Pithy leadership statements can be annoying, but when forced to make a difficult decision quickly, they can be sage wisdom. This is especially the case when it comes to fiscal decisions. Perhaps this is why much of the biblical proverbs are about money. Here are four modern fiscal proverbs and why they will help you be a better leader.
1. Numbers don’t lie.
Numbers don’t lie when it comes to our bank accounts, yet they’re often ignored when it comes to employee performance. If you can’t measure it, and point to your accomplishment, then why do it? If people aren’t held accountable by data, our coaching is really based on feelings and intuition, not performance. After prayer and relationship building, start with the numbers. If you don’t have the numbers, create an unbiased system. Then, make decisions using it.
2. Intangibles are intangible.
When faced with ugly financial statements, we’ve all heard the appeal to intangibles, but intangibles are just that, intangible—they don’t pay the bills. The garbage collector won’t get the job done on the basis of purely good intentions. The collector can have all the great intentions in the world and the trash can still be sitting in front of my house. Likewise, the collectors won’t keep picking up my trash on the basis of my good intentions—they need to be paid. Why do we let intangibles guide businesses when intangibles will fail us? The numbers should back your intentions: does a pro forma and past financials prove it? If not, then you probably shouldn’t do it.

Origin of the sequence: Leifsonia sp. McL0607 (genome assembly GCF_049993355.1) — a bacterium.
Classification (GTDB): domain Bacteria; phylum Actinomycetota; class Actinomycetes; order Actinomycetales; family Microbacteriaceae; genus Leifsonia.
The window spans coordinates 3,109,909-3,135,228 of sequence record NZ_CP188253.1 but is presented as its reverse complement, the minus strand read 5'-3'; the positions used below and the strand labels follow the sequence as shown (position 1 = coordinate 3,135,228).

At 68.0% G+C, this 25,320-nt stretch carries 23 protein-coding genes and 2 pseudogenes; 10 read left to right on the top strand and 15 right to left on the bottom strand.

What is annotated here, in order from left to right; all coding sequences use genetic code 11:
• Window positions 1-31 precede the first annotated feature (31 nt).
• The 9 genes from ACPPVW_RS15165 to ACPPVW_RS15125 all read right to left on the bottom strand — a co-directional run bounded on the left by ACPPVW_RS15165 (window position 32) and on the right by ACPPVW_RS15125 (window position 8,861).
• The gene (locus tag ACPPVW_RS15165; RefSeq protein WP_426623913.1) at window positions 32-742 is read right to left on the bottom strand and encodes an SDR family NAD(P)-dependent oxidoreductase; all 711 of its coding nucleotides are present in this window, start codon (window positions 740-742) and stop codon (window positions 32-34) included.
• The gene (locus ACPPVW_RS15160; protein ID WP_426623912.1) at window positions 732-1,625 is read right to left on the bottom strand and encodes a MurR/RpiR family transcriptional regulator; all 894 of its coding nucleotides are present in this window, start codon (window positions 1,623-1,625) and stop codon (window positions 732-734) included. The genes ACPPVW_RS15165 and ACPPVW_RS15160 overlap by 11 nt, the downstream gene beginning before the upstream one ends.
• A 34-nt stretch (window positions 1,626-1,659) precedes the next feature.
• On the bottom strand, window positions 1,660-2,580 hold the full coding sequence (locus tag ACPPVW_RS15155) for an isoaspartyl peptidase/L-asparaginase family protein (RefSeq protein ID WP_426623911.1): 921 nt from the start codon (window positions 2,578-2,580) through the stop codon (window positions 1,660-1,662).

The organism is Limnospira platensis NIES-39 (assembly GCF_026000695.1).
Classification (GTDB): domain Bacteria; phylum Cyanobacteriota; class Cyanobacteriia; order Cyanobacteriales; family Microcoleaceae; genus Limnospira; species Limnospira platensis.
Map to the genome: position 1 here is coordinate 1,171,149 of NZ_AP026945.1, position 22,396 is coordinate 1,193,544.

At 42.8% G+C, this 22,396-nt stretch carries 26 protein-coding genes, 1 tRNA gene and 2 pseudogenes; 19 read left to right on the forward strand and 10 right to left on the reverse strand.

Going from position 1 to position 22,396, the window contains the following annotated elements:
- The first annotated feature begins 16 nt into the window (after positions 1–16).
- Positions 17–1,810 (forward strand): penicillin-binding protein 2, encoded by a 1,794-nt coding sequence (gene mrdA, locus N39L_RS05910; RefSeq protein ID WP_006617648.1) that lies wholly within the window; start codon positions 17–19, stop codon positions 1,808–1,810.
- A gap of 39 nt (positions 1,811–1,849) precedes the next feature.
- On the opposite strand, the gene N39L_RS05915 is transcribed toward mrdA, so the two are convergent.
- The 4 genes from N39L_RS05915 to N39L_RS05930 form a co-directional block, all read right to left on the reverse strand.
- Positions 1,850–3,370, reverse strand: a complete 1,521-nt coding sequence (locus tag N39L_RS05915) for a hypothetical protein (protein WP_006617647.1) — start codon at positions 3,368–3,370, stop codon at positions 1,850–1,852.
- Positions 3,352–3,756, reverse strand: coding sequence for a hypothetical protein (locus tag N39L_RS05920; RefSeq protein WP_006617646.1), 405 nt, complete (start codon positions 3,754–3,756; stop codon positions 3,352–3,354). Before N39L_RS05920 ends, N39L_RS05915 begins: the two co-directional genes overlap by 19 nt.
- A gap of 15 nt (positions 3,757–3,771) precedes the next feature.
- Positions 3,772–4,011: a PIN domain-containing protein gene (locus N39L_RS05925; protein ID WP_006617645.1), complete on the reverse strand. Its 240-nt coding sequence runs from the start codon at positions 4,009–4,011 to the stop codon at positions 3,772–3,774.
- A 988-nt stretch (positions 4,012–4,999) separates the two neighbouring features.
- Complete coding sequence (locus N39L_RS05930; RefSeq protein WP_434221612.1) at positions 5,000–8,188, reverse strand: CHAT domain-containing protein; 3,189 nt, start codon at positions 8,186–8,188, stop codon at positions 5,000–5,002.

3. The early bird gets the worm.
The company first to the market is often the winner. And in business, the difference between second and first can be astounding—like the difference between 90% market share and 10%. After you have removed the intangibles from the equation, and are prepared to coach by the numbers, go after a market that no one has. If you’re first, you could very well get the worm.
4. Being first now doesn’t mean staying there.
If you want a business to stay alive, you can never call it “good enough”—you have to keep moving forward. If you’ve watched the stock market long enough, you know that major players can quite easily cease to matter. It’s extremely difficult for the company with 90% market share to lose, but it’s possible. It usually happens when the market the company dominates stops being as interesting to consumers as it was previously or when the market isn’t large enough to keep up with the company’s necessary growth. Don’t assume that being at the top means staying there. Never cease to find new places to make a profit.
Numbers don’t lie. Intangibles are intangible. The early bird gets the worm. Being first doesn’t mean staying there. Don’t just listen to your gut; back it with data or refute it with numbers. Stay friends with the numbers’ guru. Create the system that will enable you to lead by the numbers. Be a better leader by knowing the truth—don’t guess. Live by the numbers.
What fiscal proverb are you led by? How does it help you make good decisions?